This study employed a social-cognitive view of self-regulated learning to examine how several personal factors relate to academic success in an online course. Service academy undergraduates (N = 481) completed a survey that assessed their motivational beliefs (self-efficacy and task value); negative achievement emotions (boredom and frustration); and several outcomes that included their use of self-regulated learning strategies (elaboration and metacognition), course satisfaction, and continuing motivation to enroll in future online courses. Results from several multiple regressions revealed that task value beliefs were the strongest and most consistent positive predictors of elaboration, metacognition, satisfaction, and continuing motivation; whereas self-efficacy beliefs were moderately strong positive predictors of satisfaction and continuing motivation only. On the other hand, students' boredom and frustration were statistically significant predictors of metacognition, with boredom emerging as a negative predictor and frustration unexpectedly emerging as a positive predictor. Furthermore, both boredom and frustration were negatively related to satisfaction and continuing motivation. Taken together, results from this study provide some insight into the complex relations between students' thoughts, feelings, and actions in an online course. Theoretical and empirical implications are discussed, as are study limitations and future directions.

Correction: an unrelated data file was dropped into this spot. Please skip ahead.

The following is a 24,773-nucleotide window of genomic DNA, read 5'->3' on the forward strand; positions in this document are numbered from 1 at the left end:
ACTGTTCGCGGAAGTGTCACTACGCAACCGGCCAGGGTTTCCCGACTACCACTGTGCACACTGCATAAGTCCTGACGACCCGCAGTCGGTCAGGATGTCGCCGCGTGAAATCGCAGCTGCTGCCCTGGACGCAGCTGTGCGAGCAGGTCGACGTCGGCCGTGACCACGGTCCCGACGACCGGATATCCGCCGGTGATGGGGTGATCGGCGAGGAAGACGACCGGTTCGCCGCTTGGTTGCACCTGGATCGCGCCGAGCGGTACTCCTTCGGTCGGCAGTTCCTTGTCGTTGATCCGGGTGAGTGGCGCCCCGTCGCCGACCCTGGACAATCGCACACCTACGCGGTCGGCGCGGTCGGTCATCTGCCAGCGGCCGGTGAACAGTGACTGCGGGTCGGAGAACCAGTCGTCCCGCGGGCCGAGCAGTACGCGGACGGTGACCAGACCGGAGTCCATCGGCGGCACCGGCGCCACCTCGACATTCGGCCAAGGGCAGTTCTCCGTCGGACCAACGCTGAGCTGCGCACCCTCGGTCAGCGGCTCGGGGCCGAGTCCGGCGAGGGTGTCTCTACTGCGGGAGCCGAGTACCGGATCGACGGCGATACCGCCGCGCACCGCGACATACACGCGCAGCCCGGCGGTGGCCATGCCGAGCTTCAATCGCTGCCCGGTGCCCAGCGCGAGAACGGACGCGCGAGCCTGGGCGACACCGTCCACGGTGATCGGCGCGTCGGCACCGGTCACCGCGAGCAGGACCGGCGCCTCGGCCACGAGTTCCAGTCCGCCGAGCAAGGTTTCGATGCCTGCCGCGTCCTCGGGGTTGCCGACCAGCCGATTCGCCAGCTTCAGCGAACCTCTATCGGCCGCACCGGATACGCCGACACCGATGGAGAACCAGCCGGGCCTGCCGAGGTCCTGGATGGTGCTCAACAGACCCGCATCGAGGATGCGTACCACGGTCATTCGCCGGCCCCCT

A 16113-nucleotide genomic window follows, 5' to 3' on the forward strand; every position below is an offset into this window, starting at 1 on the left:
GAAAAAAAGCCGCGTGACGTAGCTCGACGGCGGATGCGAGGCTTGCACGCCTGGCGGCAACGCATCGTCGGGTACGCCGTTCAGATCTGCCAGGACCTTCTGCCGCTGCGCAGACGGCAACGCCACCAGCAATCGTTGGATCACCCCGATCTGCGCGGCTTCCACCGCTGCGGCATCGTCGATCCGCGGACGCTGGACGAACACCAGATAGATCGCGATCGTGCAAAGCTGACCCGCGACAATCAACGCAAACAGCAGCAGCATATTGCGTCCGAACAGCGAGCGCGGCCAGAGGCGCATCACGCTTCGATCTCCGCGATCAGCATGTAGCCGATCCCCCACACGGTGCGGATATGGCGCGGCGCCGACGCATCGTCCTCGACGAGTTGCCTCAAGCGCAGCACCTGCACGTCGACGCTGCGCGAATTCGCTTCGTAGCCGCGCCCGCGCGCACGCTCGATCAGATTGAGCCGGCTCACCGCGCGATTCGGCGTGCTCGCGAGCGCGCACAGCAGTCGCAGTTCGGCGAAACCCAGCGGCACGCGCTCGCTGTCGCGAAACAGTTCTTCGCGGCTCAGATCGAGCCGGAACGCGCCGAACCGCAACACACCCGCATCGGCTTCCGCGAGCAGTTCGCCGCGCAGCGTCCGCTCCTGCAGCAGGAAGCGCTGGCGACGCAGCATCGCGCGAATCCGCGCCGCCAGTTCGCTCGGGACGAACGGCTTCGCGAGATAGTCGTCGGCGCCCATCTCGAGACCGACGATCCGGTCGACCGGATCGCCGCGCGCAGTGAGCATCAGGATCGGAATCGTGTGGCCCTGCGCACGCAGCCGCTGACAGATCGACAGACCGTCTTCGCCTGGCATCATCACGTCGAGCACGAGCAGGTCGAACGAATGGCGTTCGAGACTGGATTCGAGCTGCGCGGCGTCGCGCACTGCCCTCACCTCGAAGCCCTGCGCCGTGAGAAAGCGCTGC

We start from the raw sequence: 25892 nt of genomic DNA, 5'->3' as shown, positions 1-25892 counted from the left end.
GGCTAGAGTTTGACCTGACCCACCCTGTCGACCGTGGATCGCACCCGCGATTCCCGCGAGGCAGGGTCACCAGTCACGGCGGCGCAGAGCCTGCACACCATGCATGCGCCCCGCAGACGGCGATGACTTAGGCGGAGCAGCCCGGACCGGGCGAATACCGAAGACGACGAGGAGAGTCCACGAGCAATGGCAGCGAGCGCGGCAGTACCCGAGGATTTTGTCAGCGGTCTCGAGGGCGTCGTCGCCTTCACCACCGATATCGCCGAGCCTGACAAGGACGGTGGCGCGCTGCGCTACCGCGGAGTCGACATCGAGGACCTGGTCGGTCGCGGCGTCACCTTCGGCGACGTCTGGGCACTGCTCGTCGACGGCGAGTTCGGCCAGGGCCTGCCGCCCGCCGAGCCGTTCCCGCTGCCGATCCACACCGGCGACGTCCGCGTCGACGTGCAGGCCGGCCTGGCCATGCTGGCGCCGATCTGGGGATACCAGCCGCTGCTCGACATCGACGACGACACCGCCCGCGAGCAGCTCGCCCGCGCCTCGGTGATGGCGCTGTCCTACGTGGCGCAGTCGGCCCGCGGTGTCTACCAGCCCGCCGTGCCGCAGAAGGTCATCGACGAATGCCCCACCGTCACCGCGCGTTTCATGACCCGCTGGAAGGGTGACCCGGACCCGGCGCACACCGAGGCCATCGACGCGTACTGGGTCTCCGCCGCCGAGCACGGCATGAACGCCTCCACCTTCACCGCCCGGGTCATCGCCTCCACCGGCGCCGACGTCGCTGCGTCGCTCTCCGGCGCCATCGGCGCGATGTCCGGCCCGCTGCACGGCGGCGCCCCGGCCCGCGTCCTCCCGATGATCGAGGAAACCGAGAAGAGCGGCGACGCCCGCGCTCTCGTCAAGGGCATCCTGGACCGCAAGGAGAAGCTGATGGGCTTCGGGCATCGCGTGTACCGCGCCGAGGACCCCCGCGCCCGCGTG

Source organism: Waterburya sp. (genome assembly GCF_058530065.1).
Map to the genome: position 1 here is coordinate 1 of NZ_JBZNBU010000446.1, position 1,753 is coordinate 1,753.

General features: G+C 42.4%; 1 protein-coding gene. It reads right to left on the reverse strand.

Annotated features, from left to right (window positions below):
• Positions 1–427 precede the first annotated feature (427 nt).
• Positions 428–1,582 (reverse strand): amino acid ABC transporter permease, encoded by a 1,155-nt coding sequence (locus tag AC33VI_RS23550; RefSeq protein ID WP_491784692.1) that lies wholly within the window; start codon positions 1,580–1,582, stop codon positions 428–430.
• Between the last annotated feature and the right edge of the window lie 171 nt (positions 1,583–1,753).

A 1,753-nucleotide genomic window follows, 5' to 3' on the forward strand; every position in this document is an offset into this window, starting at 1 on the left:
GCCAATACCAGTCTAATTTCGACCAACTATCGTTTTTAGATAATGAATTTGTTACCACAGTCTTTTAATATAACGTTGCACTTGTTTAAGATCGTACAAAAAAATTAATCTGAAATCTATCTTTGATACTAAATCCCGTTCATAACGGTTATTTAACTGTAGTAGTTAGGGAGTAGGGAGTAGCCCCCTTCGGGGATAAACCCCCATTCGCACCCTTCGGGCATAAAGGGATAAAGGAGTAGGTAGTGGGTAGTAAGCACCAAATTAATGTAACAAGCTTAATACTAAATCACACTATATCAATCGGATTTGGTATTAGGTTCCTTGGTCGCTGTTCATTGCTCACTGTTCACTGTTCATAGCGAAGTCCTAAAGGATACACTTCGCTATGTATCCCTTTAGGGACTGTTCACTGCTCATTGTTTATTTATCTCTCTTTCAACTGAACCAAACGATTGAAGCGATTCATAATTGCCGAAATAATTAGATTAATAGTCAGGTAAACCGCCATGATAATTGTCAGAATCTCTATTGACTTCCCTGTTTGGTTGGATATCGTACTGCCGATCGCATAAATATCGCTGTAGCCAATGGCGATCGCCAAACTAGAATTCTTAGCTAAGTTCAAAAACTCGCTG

Mendeley saves you time finding and organizing research
Choose a citation style from the tabs below